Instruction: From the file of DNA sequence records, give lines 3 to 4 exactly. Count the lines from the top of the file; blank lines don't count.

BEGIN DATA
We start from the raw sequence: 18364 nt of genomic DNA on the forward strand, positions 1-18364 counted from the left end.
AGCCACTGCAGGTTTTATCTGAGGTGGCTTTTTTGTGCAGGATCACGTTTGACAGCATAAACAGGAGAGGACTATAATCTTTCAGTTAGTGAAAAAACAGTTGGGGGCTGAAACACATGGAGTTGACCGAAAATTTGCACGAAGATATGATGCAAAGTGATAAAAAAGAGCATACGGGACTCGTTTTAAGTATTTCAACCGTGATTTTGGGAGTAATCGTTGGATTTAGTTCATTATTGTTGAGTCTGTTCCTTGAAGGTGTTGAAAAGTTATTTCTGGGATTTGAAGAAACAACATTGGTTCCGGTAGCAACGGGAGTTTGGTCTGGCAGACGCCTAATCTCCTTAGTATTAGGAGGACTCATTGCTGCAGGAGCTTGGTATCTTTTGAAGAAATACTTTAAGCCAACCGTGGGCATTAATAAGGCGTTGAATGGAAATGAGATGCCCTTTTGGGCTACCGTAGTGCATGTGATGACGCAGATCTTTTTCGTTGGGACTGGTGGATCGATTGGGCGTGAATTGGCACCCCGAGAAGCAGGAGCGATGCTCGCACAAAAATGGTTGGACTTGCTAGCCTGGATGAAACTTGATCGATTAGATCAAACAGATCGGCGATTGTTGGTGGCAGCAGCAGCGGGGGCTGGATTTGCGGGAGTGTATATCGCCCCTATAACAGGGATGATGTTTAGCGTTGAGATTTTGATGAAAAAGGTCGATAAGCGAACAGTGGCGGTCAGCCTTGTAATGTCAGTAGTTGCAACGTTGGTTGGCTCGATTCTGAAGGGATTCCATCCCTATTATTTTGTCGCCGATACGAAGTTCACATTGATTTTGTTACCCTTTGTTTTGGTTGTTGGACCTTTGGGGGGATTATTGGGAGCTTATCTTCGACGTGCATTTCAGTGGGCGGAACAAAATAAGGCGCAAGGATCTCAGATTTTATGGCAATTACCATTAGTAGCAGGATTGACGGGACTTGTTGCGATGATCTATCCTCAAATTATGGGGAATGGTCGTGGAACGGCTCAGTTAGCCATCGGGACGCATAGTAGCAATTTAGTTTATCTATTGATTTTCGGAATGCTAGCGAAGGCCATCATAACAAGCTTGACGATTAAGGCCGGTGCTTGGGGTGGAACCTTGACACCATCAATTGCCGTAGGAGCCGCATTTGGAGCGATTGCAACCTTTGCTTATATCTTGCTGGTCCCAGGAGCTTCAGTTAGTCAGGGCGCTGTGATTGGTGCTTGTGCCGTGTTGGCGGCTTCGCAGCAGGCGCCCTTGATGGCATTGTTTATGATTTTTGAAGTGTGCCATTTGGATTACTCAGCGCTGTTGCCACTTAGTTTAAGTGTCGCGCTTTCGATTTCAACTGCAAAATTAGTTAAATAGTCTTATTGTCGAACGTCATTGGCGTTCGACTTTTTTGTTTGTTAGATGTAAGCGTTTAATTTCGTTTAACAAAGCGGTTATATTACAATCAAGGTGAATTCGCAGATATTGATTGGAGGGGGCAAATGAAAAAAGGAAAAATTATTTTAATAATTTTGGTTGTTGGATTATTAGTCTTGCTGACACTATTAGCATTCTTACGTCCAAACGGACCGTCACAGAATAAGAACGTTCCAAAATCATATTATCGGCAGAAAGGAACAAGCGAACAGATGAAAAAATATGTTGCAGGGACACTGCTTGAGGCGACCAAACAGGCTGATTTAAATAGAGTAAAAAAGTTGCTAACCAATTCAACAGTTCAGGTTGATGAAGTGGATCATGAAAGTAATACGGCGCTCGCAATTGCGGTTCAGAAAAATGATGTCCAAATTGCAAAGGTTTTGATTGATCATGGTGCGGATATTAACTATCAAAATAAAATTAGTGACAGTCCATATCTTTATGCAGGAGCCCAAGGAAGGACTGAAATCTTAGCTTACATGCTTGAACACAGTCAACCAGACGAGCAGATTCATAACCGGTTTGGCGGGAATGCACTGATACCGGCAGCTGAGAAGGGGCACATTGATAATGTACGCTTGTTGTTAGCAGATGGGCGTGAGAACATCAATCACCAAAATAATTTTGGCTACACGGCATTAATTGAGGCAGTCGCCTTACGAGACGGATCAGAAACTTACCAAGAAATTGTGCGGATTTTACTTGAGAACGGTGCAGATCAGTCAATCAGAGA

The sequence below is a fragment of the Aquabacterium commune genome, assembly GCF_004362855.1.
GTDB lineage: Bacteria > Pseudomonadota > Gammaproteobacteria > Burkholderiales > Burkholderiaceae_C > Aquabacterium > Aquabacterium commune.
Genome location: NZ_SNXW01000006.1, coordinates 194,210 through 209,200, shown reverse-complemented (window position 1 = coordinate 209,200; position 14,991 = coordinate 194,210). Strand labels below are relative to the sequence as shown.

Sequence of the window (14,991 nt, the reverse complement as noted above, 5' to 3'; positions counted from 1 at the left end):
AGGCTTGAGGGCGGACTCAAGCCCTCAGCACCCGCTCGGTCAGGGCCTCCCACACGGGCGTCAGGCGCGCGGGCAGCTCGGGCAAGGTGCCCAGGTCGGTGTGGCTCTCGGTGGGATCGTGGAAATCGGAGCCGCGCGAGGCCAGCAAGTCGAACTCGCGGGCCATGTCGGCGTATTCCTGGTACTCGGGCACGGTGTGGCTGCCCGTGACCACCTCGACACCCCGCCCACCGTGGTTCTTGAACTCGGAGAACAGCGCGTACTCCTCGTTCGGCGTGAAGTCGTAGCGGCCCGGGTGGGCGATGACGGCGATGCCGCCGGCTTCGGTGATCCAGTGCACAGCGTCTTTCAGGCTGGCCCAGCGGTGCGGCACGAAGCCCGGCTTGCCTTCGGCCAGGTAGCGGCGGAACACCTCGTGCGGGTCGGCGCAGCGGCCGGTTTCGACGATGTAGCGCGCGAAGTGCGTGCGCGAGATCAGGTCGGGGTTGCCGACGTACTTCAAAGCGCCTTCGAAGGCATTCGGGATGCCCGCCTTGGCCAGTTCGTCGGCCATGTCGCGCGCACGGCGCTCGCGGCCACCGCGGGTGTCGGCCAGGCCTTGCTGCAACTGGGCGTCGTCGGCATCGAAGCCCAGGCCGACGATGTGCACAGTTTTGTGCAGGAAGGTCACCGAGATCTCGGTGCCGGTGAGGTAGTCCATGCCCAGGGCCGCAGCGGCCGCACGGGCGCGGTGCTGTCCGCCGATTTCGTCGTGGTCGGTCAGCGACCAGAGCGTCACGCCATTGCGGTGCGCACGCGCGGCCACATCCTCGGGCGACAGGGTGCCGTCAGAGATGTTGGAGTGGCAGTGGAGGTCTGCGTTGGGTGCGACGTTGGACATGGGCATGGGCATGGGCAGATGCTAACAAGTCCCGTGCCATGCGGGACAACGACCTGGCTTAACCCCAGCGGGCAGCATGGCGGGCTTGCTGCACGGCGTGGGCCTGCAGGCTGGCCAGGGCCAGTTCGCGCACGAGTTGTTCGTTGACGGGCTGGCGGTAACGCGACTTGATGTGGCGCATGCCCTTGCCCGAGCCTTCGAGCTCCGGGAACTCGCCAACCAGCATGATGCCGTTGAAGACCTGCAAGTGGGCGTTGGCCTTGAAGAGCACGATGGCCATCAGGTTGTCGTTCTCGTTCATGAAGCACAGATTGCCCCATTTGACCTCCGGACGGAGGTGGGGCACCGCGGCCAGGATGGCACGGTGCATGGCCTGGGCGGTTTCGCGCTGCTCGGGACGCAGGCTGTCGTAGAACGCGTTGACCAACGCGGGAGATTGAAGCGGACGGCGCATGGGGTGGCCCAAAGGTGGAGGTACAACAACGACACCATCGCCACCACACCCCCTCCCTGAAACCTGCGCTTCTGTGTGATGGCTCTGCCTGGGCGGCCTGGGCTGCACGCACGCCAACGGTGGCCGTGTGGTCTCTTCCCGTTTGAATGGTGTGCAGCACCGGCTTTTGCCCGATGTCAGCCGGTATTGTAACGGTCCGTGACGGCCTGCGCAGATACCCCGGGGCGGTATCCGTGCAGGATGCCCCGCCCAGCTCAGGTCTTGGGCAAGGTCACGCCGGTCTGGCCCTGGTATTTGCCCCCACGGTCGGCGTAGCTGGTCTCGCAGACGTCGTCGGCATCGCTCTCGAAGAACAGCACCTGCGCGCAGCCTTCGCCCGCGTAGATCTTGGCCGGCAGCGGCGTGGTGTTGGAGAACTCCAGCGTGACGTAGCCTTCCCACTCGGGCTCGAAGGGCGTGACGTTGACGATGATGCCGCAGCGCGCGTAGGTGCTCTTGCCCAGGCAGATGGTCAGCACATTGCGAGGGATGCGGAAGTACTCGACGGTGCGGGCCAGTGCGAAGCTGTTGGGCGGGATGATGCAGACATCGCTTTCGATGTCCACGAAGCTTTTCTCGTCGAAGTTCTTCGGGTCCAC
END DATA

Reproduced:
The sequence below is a fragment of the Aquabacterium commune genome, assembly GCF_004362855.1.
GTDB lineage: Bacteria > Pseudomonadota > Gammaproteobacteria > Burkholderiales > Burkholderiaceae_C > Aquabacterium > Aquabacterium commune.